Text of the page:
Deer hunting on flat ground has advantages that include producing better quality forage so bucks can express more of their potential and being able to predict the prevailing wind direction while having fewer thermals. Hunting the wind correctly can be a deer hunter’s primary strategy for successfully harvesting deer, especially mature bucks that have reached an older age because they learned to avoid predators.
Hunting the wind correctly reduces the chances of alerting deer. Deer that are alerted repeatedly tend to avoid those areas during daylight hours. I recommend avoiding alerting deer when possible. This may mean moving your stands off food sources and closer to bedding areas.
Remember alerting deer during your approach and exit are just as damaging as alerting them while you are hunting. Plan your travel routes carefully. Here are a few strategies that I use in various hunting situations:
- In the pre-season I try to locate at least four good stand/blind sites. One for each possible wind direction. This allows me to hunt during almost all conditions. It’s okay to have multiple stands/blinds overlooking the same area but for different winds. I’d much rather setup with a crosswind. I call this threading the needle. My best hunts are often when the wind is such that I feel I’m on the edge of getting busted. I’ve experienced good success of mature bucks responding to grunts and coming into bow range using this strategy.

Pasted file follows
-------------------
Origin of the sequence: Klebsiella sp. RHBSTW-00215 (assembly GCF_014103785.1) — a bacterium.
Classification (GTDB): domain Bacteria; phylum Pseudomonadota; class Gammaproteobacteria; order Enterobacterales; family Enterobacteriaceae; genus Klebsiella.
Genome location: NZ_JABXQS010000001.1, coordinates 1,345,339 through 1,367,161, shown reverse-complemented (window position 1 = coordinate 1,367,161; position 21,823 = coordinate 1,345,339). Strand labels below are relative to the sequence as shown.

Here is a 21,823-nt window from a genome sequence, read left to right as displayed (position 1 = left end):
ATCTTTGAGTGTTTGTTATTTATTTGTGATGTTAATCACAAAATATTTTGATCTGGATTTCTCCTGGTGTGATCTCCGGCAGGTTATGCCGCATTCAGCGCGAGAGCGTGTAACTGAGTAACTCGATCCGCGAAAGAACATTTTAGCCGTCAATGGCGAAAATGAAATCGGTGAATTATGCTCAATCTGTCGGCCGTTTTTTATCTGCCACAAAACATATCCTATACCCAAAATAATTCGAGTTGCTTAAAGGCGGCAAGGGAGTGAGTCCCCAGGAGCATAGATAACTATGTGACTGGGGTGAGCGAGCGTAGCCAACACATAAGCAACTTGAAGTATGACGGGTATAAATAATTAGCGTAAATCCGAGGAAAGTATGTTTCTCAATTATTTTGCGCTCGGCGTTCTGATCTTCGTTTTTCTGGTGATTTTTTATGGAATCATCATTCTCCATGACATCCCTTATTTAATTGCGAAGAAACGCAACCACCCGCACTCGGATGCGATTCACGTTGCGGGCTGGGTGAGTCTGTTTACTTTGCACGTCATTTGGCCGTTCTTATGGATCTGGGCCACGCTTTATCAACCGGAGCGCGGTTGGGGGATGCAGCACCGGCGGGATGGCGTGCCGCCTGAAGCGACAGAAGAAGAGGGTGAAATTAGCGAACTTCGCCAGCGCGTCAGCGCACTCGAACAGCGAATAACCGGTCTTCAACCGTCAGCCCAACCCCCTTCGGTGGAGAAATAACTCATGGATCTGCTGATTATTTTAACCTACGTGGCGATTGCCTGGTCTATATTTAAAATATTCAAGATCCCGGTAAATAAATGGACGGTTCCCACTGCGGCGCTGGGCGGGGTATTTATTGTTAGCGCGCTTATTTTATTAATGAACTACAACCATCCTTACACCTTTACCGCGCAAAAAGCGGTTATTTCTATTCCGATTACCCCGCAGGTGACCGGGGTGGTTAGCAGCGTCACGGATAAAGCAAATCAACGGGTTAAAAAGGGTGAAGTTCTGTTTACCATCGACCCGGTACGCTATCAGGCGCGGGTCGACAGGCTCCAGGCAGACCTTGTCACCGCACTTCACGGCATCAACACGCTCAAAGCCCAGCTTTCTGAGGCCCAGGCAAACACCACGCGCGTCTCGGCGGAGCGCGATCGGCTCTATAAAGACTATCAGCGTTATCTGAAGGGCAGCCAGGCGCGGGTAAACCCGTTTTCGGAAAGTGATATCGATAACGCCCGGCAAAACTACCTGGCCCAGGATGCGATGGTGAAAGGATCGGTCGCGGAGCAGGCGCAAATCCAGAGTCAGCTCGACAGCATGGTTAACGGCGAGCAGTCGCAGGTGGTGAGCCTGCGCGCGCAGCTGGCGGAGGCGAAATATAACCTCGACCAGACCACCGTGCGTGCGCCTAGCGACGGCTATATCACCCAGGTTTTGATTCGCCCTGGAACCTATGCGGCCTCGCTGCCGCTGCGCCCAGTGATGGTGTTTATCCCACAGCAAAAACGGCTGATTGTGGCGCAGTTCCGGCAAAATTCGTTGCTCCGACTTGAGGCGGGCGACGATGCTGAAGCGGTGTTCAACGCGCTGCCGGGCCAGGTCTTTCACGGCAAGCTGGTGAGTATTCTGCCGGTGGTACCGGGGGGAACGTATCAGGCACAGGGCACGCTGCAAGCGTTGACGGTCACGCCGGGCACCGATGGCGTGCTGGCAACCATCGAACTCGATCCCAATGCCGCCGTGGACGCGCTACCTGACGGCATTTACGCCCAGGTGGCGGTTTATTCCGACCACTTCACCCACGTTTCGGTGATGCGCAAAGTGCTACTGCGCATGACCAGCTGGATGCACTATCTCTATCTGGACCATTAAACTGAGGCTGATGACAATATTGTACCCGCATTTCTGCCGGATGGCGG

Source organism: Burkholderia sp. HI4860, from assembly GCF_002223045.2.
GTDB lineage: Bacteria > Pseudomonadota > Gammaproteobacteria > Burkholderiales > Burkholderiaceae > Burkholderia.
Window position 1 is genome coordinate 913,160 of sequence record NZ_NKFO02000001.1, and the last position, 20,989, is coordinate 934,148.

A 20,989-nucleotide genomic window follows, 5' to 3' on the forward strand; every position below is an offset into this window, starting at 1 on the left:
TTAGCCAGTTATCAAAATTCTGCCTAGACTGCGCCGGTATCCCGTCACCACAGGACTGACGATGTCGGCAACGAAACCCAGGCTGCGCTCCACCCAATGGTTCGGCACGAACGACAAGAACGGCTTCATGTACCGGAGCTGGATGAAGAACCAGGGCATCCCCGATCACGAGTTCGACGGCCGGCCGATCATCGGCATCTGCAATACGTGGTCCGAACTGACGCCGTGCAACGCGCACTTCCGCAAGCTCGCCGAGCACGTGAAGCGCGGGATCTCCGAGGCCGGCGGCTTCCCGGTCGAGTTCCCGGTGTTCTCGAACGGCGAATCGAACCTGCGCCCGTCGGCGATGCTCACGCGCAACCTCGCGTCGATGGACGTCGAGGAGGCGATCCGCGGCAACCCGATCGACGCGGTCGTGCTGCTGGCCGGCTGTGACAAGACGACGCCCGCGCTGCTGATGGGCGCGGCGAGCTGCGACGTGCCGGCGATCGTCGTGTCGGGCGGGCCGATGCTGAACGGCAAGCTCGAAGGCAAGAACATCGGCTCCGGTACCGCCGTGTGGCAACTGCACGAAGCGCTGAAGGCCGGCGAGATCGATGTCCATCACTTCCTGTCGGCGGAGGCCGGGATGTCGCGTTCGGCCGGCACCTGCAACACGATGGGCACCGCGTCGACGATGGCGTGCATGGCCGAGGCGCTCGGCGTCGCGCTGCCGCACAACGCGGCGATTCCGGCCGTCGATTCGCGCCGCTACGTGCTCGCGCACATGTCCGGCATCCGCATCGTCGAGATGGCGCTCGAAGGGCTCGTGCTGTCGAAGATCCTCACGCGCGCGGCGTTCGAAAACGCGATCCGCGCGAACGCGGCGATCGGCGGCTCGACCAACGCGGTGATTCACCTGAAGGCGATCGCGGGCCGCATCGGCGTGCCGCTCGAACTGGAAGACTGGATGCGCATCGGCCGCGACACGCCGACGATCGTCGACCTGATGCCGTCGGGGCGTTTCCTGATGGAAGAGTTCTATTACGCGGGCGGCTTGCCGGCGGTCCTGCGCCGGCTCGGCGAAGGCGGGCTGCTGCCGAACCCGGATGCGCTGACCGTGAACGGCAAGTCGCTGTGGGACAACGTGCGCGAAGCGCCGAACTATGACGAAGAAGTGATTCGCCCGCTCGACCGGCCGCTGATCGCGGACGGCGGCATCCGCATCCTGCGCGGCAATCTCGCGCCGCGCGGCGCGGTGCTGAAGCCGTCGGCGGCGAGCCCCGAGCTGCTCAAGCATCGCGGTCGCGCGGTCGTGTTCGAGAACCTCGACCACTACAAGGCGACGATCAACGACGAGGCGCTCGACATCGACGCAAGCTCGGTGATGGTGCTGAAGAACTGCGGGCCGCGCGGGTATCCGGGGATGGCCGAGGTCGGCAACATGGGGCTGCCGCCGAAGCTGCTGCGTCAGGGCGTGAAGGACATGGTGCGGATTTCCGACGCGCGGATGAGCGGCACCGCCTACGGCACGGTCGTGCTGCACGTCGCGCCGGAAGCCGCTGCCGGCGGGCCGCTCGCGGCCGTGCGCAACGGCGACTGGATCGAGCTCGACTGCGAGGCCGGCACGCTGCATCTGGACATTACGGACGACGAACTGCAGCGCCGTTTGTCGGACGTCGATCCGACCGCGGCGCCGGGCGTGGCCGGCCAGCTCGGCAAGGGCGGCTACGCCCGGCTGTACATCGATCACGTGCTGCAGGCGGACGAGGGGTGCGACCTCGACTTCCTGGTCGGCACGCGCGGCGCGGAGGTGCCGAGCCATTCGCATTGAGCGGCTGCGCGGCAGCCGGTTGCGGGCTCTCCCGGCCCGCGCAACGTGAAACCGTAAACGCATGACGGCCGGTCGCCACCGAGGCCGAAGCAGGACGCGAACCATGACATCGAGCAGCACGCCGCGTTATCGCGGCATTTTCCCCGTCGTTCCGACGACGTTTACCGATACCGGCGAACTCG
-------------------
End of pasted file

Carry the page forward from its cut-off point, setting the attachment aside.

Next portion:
- It’s tough to set up near bedding areas. I try to find a location with a crosswind. That is to say the wind and thermals carry scent away from the bedding area and travel route where deer enter and exit the bedding area. Such setups are very difficult to find. If this setup isn’t available where you hunt then the next best situation is to setup for either only morning or afternoon hunts so the direction of deer travel can be forecast with some accuracy. This often means that the wind is blowing toward the bedding area in the morning or away from it during the afternoon.
- I like a favorable wind even when I’m hunting in an enclosed Redneck Blind. I often use the screen window frames and cover them with a thin clear film (like a clear plastic cooking wrap). I open the window I will shoot a bow out of and put the wrapped frame in the opening. I’ve tested shooting a broadhead through the wrap and my arrow flies great! I’ve had deer downwind in this scenario without getting busted.
- When hunting during the rut with a normal or colder than normal temperature and wind at least seven miles per hour consistently from one direction, I’ll hunt all day. If the temperatures are warmer than normal and/or the wind is mild and/or swirling, I’ll usually only hunt the early morning and late evenings when the thermals are predictable. You may wish to watch GrowingDeer #309. This shows an actual setup that I prepared for gun season using a crosswind to hunt two bedding areas and a feeding area.